The excitement in the MS patient population will without question be off the charts, which is testament not only to the promise of CCSVI, but also to the frustrations many MS patients feel with the current state of MS care and treatment.
Buckle up, folks, the ride is about to get very interesting...
Here's a CTV story about the consensus document from an international meeting of vascular specialists who concluded, unanimously, that CCSVI is congenital. That means CCSVI causes MS not the other way around.ReplyDelete
Georgetown is offering CCSVI imaging and treatment, as a clinical trial to evaluate various liberation techniques as a result.
Um, just because CCSVI may be present before MS, this does not imply it CAUSES it. Why does it not affect the brain right away? Lots of questions still to answer, as Marc rightly points out....ReplyDelete
What do you mean right away? It does affect the cns EVENTUALLY and keep acting alike for the years to follow. Do you really think MS starts when diagnosed? I d say it starts many years before ,silently until it reaches the point that one cannot but start noticing that something is seriously wrong.ReplyDelete
And as far as it causes CCSVI it is the dummest thing i ve ever heard. People are missing veins, their bones are pinching them or whatever, how on earth an autoimmune disease could be responsible?
The question is what percentage of ms patients have CCSVI. If it s close to 90% like Zamboni says, the next question should be: no stenosis, no MS. What then? Patients go misdiagnosed for years and years and hopefuly Zamboni's research will not only help ms patients but will poor some light in the ms BUCKET.
Right away like when newborn? Kids also are diagnosed with ms, adults, elders, whoever, whenever. Especially in stressful times, when trying to get the most out of life, 20-40s something that also correlates with the vascular pattern.ReplyDelete
There should be many people with ccsvi that will never be affected by ms since their blood vessels are tougher, their quality of life is better, they dont smoke bla bla bla bla...
All i am trying to say is YES! It is unbelievable that the cause for MS has been obviously found. Can it be cured? We ll see.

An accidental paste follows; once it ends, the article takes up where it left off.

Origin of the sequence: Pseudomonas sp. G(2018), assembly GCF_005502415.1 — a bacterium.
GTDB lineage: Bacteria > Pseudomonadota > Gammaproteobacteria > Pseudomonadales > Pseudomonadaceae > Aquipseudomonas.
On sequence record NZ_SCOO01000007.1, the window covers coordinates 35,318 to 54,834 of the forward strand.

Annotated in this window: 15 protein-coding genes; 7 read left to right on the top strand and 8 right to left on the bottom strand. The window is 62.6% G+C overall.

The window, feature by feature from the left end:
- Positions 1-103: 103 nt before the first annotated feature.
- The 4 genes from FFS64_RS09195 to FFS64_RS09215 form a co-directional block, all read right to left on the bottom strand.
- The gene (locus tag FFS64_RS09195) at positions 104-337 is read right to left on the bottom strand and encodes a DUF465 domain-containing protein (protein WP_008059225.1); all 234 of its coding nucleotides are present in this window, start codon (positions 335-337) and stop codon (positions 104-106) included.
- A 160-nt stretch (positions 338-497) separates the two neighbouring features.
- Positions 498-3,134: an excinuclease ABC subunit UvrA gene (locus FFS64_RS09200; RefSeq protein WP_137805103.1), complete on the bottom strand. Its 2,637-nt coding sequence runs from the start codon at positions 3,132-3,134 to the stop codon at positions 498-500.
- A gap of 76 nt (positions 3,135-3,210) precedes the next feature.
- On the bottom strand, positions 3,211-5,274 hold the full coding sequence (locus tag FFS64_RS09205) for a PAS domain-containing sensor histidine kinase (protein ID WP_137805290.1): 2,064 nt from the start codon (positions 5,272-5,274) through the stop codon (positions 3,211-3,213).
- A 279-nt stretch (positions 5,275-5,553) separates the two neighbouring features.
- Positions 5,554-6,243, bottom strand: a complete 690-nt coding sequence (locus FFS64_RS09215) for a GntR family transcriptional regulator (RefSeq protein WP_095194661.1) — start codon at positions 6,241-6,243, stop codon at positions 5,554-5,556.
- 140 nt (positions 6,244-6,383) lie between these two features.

But let neutologists be sceptic. All others should be open minded, let the sun shine and believe people.
Zamboni is not an idiot. Neither Buffalo is a small town university. Neither Haacke neither everyone who believes should be taken for a fool.
And a piece of advice: read before talking.
If this is congenital, a study that should be done - the children and blood relations of all those with MS.ReplyDelete
I did a little definition checking and found that "congenital", meaning "innate" or "present at birth" is NOT a synonym for "genetic". Researches have long thought there is a genetic component to MS, but it is not absolute. An identical twin with a sibling with MS, stands just a 30% chance of developing the disease. Were MS a genetic disease, that chance would be 100%.
It seems to me that if we all have some congenital abnormality leading to CCSVI, then there needs to be other environmental factors that come into play to trigger the start of the disease. The role that viruses such as Epstein Barr and Vitamen d deficienies play will hopefully come to light as this research progresses.
It is also fascinating that CCSVI research is starting to show that the placement and level of blockage / stenosis can be a predictor of the type and severity of the ms. These elements probably all factor in to the timing of when a person develops ms and whether or not a person actually develops ms at all (Marc, please forgive me if I am repeating something you mentioned in a previous post).
For me, I am just excited to get the first results from the Buffalo study. It's only up from here!
My sister had a congenital AVM - Arteriovenous malformation. It is a malformation where the vein and artery meet. It did not begin to cause neurological symptoms till she was in her early 40s although she had been having severe headaches for many years. Yes, venous malformations can take years before the damage is severe enough to show symptoms. I think CCSVI and MS is the medical breakthrough of the decade. But big pharma and neurologists will not be happy. Rough road ahead.......ReplyDelete
I was treated for CCSVI with angioplasty. Blocked jugular. Very routine procedure. I was up and around the next day.ReplyDelete